Purpose: SPEECH TO CONVENTION
Date: Oct 13, 2001 (1 day)
Expense: $553.05
source

Destination: BONN, GERMANY/WASH, DC
Sponsor: American Foreign Policy Council
Purpose: U.N. PEACE TALKS ON AFGHANISTAN
Date: Nov 24, 2001 (3 days)
Expense: $1,825.58
source

Destination: MALAYSIA
Sponsor: Institute for Science and International Security
Purpose: EFFORTS ON TERRORISM/TRADE
Date: Jan 11, 2002 (5 days)
Expense: $21,000.00
source

Destination: LONDON-QATAR
Sponsor: Islamic Institute
Purpose: SECOND ANNUAL QATARI-AMERICAN CONFERENCE ON FREE MKTS AND DEMOCRACY
Date: Mar 22, 2002 (8 days)
Expense: $18,870.00
source

Destination: LAX TO LAS VEGAS, NV
Sponsor: BIGELOW AEROSPACE
Purpose: AEROSPACE RESEARCH & TOUR
Date: Jul 1, 2002 (1 day)
Expense: $970.00
source

Destination: TOKYO-TAIPEI-HAWAII
Sponsor: Chinese International Economic Cooperation Association
Purpose: ECONOMIC CONFERENCE / RESEARCH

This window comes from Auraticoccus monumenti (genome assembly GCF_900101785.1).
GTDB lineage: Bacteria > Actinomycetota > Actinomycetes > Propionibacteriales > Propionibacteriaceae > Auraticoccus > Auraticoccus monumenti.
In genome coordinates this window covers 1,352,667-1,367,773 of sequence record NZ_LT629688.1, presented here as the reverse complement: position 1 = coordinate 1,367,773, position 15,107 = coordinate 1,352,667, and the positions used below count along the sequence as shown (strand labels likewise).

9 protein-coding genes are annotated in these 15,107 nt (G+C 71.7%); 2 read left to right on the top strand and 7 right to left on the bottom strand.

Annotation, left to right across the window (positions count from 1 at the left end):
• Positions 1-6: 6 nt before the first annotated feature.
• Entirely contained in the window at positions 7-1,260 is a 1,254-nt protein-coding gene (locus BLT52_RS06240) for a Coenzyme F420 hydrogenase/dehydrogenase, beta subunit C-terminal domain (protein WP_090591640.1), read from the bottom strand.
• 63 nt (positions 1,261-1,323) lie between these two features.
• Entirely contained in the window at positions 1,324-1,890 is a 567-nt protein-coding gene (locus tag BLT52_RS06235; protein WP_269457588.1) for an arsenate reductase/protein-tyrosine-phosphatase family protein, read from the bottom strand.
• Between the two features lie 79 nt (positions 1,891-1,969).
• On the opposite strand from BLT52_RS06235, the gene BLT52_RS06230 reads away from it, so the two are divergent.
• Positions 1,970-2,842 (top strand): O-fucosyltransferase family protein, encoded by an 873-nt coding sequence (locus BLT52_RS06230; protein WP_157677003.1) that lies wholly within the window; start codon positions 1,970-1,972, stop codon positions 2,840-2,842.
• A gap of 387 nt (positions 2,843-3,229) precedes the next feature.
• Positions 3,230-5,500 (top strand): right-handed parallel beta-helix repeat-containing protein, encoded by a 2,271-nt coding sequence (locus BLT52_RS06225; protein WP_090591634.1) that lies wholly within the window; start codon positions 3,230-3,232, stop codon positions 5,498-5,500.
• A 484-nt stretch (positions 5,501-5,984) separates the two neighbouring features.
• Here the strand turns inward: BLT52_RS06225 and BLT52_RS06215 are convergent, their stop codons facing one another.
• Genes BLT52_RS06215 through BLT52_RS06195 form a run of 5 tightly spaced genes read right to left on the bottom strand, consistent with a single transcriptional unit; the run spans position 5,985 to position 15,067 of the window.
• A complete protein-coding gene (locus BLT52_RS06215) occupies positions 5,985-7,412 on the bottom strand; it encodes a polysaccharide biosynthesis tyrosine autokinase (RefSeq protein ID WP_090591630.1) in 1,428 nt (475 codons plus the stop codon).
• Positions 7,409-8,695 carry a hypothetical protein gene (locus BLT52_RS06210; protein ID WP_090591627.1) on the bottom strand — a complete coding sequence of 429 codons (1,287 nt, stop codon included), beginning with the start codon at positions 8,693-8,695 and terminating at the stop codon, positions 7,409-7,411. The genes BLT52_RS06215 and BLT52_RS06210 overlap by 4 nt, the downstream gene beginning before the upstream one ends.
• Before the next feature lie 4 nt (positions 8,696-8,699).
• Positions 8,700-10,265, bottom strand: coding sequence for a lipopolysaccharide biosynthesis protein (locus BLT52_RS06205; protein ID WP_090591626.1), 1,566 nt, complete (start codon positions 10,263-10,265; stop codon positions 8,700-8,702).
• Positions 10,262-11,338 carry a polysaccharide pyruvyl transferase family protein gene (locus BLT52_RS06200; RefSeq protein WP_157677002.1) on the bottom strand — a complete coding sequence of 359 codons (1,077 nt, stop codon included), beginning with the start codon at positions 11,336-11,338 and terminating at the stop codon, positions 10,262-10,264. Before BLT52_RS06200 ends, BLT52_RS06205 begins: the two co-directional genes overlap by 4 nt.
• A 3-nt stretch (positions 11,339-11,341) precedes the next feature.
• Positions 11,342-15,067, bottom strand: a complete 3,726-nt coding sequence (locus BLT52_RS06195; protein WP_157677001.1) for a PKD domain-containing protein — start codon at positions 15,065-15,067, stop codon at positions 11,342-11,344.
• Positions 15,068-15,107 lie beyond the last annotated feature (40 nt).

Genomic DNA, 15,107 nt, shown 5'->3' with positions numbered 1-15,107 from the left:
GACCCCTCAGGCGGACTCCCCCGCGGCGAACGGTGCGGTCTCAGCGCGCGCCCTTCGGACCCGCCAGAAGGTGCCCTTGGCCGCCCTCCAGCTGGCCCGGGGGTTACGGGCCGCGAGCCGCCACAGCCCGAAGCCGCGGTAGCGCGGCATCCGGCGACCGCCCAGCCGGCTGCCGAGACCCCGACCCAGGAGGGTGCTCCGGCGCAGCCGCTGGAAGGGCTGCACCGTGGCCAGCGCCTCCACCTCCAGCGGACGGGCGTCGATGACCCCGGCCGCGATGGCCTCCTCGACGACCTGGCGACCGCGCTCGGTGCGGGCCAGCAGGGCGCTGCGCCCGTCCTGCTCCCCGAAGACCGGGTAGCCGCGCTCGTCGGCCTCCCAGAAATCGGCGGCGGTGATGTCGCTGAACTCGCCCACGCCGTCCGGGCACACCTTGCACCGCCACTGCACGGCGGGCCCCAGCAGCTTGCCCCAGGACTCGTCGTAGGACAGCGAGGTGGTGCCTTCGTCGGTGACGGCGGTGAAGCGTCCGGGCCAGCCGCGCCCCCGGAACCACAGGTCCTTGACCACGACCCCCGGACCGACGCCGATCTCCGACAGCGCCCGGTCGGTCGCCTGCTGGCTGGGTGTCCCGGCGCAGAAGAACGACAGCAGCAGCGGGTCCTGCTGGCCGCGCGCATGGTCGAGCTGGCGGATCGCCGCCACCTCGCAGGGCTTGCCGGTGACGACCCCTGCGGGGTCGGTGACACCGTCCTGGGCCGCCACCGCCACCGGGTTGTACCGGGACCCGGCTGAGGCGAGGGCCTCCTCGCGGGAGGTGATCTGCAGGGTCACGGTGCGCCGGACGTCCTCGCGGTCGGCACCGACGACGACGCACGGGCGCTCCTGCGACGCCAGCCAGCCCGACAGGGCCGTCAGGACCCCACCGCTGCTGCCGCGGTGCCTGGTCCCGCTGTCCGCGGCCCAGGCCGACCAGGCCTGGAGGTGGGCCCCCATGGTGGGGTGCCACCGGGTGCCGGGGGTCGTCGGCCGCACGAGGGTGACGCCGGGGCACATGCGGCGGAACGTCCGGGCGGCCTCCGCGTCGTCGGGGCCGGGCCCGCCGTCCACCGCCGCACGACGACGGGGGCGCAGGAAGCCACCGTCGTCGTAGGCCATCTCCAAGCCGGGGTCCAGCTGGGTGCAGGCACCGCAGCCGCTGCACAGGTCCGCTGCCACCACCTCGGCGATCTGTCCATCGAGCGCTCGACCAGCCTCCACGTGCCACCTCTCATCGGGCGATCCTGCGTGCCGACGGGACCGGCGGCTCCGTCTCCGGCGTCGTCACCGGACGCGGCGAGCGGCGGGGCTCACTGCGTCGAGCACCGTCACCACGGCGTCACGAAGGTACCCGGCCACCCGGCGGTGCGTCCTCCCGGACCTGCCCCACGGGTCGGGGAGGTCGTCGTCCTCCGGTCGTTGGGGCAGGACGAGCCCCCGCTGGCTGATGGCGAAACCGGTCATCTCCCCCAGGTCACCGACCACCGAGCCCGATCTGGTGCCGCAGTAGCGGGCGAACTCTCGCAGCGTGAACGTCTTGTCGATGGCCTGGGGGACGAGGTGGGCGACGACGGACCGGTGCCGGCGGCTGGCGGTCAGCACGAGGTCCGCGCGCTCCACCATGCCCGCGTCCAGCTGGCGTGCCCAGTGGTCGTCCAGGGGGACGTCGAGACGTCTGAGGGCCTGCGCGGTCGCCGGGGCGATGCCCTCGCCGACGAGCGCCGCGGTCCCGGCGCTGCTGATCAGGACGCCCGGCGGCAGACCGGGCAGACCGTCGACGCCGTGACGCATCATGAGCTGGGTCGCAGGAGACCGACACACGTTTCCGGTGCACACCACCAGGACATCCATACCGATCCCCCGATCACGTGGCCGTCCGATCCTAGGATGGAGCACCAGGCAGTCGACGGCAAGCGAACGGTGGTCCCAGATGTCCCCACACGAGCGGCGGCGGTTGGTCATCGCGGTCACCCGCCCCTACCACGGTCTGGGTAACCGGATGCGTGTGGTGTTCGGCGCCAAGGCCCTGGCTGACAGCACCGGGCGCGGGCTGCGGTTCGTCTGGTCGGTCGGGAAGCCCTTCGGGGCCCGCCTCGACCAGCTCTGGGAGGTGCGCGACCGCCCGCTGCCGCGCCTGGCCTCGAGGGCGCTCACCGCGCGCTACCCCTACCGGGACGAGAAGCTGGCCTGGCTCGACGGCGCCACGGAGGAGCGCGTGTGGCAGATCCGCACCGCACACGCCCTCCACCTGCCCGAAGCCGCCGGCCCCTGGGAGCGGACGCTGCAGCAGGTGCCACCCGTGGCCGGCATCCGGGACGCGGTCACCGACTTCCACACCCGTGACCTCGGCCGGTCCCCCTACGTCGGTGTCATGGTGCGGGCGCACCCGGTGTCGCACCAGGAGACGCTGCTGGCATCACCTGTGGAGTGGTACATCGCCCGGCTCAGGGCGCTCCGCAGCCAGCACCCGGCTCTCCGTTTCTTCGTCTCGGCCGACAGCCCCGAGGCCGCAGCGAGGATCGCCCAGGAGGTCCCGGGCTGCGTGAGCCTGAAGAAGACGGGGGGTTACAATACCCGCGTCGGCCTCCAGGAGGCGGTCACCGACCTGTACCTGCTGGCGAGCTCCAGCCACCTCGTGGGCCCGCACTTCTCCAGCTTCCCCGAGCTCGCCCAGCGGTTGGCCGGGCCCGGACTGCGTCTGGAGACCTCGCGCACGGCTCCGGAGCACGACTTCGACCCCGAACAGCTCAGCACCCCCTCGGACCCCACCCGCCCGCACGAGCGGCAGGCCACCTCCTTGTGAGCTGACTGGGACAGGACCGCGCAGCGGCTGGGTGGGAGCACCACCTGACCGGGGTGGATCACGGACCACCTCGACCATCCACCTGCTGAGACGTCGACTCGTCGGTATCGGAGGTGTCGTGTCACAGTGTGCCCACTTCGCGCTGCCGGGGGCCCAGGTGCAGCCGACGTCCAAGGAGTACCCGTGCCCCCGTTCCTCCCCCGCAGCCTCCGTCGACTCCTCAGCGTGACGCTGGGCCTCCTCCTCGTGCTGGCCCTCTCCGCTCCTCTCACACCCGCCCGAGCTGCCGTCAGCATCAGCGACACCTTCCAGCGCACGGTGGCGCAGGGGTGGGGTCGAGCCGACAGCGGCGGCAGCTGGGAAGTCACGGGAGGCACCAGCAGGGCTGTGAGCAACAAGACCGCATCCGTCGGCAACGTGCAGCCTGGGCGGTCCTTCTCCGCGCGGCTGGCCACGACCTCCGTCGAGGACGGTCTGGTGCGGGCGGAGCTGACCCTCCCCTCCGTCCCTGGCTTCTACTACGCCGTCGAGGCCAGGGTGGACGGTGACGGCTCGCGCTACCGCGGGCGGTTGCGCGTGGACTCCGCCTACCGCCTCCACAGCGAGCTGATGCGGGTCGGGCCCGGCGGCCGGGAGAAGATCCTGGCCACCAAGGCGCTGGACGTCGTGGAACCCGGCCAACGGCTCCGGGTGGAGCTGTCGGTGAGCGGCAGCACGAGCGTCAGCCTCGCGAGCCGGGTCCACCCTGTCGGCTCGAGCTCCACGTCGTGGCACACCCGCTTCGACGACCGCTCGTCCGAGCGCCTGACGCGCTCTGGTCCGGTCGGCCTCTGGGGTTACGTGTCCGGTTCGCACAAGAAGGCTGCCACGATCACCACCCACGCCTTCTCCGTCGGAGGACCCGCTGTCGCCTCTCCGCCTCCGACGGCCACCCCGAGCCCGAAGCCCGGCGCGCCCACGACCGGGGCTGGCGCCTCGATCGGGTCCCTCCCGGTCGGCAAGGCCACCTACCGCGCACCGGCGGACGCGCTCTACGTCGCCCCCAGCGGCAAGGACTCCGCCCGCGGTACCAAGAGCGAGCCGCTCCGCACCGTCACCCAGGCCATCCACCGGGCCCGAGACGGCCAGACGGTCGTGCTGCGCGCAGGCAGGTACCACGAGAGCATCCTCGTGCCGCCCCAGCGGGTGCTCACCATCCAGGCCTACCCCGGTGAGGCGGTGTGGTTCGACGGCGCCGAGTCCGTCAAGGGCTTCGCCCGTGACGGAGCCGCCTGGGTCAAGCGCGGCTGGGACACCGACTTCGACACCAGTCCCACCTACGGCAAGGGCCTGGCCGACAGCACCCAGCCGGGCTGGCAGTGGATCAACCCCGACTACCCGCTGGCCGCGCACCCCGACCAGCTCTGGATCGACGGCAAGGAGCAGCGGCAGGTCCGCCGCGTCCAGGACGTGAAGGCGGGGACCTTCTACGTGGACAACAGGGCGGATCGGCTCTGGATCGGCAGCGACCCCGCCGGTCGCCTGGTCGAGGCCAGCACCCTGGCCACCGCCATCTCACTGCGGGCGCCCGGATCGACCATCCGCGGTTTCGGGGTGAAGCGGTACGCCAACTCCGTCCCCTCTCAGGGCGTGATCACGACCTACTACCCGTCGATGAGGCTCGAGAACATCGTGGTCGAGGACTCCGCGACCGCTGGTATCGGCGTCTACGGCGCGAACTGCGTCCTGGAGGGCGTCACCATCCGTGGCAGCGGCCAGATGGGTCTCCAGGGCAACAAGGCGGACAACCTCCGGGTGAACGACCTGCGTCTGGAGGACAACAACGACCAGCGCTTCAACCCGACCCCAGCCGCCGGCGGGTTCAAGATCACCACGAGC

Date: Jan 12, 2003 (7 days)
Expense: $10,173.62
source

Destination: PUERTO RICO AND CONFERENCE CRUISE
Sponsor: Freedom Alliance
Purpose: SPEAKER AT CONFERENCE
Date: Feb 28, 2003 (3 days)
Expense: $3,574.30
source

Destination: PHX-IAD-DOHA-VIENNA-IAD
Sponsor: ISLAM FREE MARKET INSTITUTE FOUNDATION UNIVERSITY OF QATAR
Purpose: ATTEND CONFERENCE WITH CODEL
Date: Apr 11, 2003 (11 days)
Expense: $19,797.00
source

Destination: PARIS - TOULOUSE; BIARRITZ - PARIS
Sponsor: Airbus
Purpose: AVIATION FACT FINDING VISIT TO AIRBUS HEADQUARTERS
Date: Aug 15, 2004 (10 days)
Expense: $10,990.26
source

Destination: BERLIN-RIGA-BERLIN-QATAR
Sponsor: Islamic Institute
Purpose: BERLIN CONFERENCE & QATAR CONFERENCE "FREE MARKETS & DEMOCRACY IN THE ISLAMIC WORLD"
Date: Mar 21, 2005 (11 days)
Expense: $19,969.14
source

Destination: VIENNA-ALBANIA-BERLIN
Sponsor: Albanian American Foundation
Purpose: VISITS AND BRIEFINGS IN ALBANIA, MONTENEGRO & KOSOVA
Date: Aug 20, 2005 (10 days)
Expense: $11,521.74
source


Congressional staff traveling under the office of Dana Rohrabacher

Kellee Barron
Michelle Bekkering
Paul Berkowitz
Meredith Curcio
Richard Dykema
Donald Ernsberger
Fadi Essmaeel
Emelyn Faulkner